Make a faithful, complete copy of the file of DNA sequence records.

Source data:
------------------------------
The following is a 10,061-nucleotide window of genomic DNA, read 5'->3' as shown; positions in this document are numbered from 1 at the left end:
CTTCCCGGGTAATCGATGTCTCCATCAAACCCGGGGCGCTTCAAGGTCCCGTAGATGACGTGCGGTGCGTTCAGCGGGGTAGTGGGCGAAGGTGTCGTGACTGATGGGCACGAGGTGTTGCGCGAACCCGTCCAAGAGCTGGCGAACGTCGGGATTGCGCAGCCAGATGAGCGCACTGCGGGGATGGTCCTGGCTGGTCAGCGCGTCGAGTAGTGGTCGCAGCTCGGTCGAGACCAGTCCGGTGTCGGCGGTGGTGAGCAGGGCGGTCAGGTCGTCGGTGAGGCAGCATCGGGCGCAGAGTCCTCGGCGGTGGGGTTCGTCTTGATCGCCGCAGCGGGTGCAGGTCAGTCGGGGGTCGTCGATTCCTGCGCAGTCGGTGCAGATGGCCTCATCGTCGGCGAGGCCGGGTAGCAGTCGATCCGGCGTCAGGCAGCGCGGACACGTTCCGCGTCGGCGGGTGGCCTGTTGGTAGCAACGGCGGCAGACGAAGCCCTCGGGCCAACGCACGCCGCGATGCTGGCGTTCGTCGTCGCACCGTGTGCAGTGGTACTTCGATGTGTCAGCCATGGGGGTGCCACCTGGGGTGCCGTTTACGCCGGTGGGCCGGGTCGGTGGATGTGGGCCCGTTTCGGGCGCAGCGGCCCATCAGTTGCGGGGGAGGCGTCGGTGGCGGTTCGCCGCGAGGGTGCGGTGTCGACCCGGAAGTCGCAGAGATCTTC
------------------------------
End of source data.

The following is a 10,061-nucleotide window of genomic DNA, read 5'->3' as shown; positions in this document are numbered from 1 at the left end:
CTTCCCGGGTAATCGATGTCTCCATCAAACCCGGGGCGCTTCAAGGTCCCGTAGATGACGTGCGGTGCGTTCAGCGGGGTAGTGGGCGAAGGTGTCGTGACTGATGGGCACGAGGTGTTGCGCGAACCCGTCCAAGAGCTGGCGAACGTCGGGATTGCGCAGCCAGATGAGCGCACTGCGGGGATGGTCCTGGCTGGTCAGCGCGTCGAGTAGTGGTCGCAGCTCGGTCGAGACCAGTCCGGTGTCGGCGGTGGTGAGCAGGGCGGTCAGGTCGTCGGTGAGGCAGCATCGGGCGCAGAGTCCTCGGCGGTGGGGTTCGTCTTGATCGCCGCAGCGGGTGCAGGTCAGTCGGGGGTCGTCGATTCCTGCGCAGTCGGTGCAGATGGCCTCATCGTCGGCGAGGCCGGGTAGCAGTCGATCCGGCGTCAGGCAGCGCGGACACGTTCCGCGTCGGCGGGTGGCCTGTTGGTAGCAACGGCGGCAGACGAAGCCCTCGGGCCAACGCACGCCGCGATGCTGGCGTTCGTCGTCGCACCGTGTGCAGTGGTACTTCGATGTGTCAGCCATGGGGGTGCCACCTGGGGTGCCGTTTACGCCGGTGGGCCGGGTCGGTGGATGTGGGCCCGTTTCGGGCGCAGCGGCCCATCAGTTGCGGGGGAGGCGTCGGTGGCGGTTCGCCGCGAGGGTGCGGTGTCGACCCGGAAGTCGCAGAGATCTTC